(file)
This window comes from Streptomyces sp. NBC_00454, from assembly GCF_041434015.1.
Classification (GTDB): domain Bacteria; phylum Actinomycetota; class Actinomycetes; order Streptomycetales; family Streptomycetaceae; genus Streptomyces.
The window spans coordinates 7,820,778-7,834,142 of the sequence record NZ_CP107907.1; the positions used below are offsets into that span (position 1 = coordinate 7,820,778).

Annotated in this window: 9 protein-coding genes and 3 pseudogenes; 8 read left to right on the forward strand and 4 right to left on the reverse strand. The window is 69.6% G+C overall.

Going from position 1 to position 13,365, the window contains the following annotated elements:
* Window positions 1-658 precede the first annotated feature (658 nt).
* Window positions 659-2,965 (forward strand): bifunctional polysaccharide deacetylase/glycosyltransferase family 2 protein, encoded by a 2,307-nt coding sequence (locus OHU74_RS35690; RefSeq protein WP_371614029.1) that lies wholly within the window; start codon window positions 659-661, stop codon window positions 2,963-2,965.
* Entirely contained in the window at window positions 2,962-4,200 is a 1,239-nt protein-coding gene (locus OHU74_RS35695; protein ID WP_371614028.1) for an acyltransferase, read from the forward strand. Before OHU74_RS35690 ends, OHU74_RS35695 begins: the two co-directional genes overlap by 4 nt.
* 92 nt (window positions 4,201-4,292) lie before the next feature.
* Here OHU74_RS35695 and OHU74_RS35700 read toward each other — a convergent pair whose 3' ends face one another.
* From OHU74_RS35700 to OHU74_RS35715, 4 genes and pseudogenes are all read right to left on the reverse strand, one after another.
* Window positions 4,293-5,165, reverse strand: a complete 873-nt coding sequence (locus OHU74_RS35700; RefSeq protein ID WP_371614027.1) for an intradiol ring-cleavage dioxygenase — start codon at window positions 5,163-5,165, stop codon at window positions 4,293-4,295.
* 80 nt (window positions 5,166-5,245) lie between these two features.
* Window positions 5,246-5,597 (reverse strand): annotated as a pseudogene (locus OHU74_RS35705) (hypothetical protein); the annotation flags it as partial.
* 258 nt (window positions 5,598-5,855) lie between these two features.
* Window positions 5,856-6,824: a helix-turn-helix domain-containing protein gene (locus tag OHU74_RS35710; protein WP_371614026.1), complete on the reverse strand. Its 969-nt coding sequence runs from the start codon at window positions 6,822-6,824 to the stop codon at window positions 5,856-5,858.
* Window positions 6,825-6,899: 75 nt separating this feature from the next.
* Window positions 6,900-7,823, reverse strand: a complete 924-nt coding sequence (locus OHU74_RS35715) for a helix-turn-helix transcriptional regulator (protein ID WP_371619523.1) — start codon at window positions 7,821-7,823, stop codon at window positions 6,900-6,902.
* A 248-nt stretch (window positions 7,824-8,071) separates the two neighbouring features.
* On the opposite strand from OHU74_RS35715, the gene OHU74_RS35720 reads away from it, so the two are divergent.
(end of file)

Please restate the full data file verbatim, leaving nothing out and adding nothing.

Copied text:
This window comes from Streptomyces sp. NBC_00454, from assembly GCF_041434015.1.
Classification (GTDB): domain Bacteria; phylum Actinomycetota; class Actinomycetes; order Streptomycetales; family Streptomycetaceae; genus Streptomyces.
The window spans coordinates 7,820,778-7,834,142 of the sequence record NZ_CP107907.1; the positions used below are offsets into that span (position 1 = coordinate 7,820,778).

Annotated in this window: 9 protein-coding genes and 3 pseudogenes; 8 read left to right on the forward strand and 4 right to left on the reverse strand. The window is 69.6% G+C overall.

Going from position 1 to position 13,365, the window contains the following annotated elements:
* Window positions 1-658 precede the first annotated feature (658 nt).
* Window positions 659-2,965 (forward strand): bifunctional polysaccharide deacetylase/glycosyltransferase family 2 protein, encoded by a 2,307-nt coding sequence (locus OHU74_RS35690; RefSeq protein WP_371614029.1) that lies wholly within the window; start codon window positions 659-661, stop codon window positions 2,963-2,965.
* Entirely contained in the window at window positions 2,962-4,200 is a 1,239-nt protein-coding gene (locus OHU74_RS35695; protein ID WP_371614028.1) for an acyltransferase, read from the forward strand. Before OHU74_RS35690 ends, OHU74_RS35695 begins: the two co-directional genes overlap by 4 nt.
* 92 nt (window positions 4,201-4,292) lie before the next feature.
* Here OHU74_RS35695 and OHU74_RS35700 read toward each other — a convergent pair whose 3' ends face one another.
* From OHU74_RS35700 to OHU74_RS35715, 4 genes and pseudogenes are all read right to left on the reverse strand, one after another.
* Window positions 4,293-5,165, reverse strand: a complete 873-nt coding sequence (locus OHU74_RS35700; RefSeq protein ID WP_371614027.1) for an intradiol ring-cleavage dioxygenase — start codon at window positions 5,163-5,165, stop codon at window positions 4,293-4,295.
* 80 nt (window positions 5,166-5,245) lie between these two features.
* Window positions 5,246-5,597 (reverse strand): annotated as a pseudogene (locus OHU74_RS35705) (hypothetical protein); the annotation flags it as partial.
* 258 nt (window positions 5,598-5,855) lie between these two features.
* Window positions 5,856-6,824: a helix-turn-helix domain-containing protein gene (locus tag OHU74_RS35710; protein WP_371614026.1), complete on the reverse strand. Its 969-nt coding sequence runs from the start codon at window positions 6,822-6,824 to the stop codon at window positions 5,856-5,858.
* Window positions 6,825-6,899: 75 nt separating this feature from the next.
* Window positions 6,900-7,823, reverse strand: a complete 924-nt coding sequence (locus OHU74_RS35715) for a helix-turn-helix transcriptional regulator (protein ID WP_371619523.1) — start codon at window positions 7,821-7,823, stop codon at window positions 6,900-6,902.
* A 248-nt stretch (window positions 7,824-8,071) separates the two neighbouring features.
* On the opposite strand from OHU74_RS35715, the gene OHU74_RS35720 reads away from it, so the two are divergent.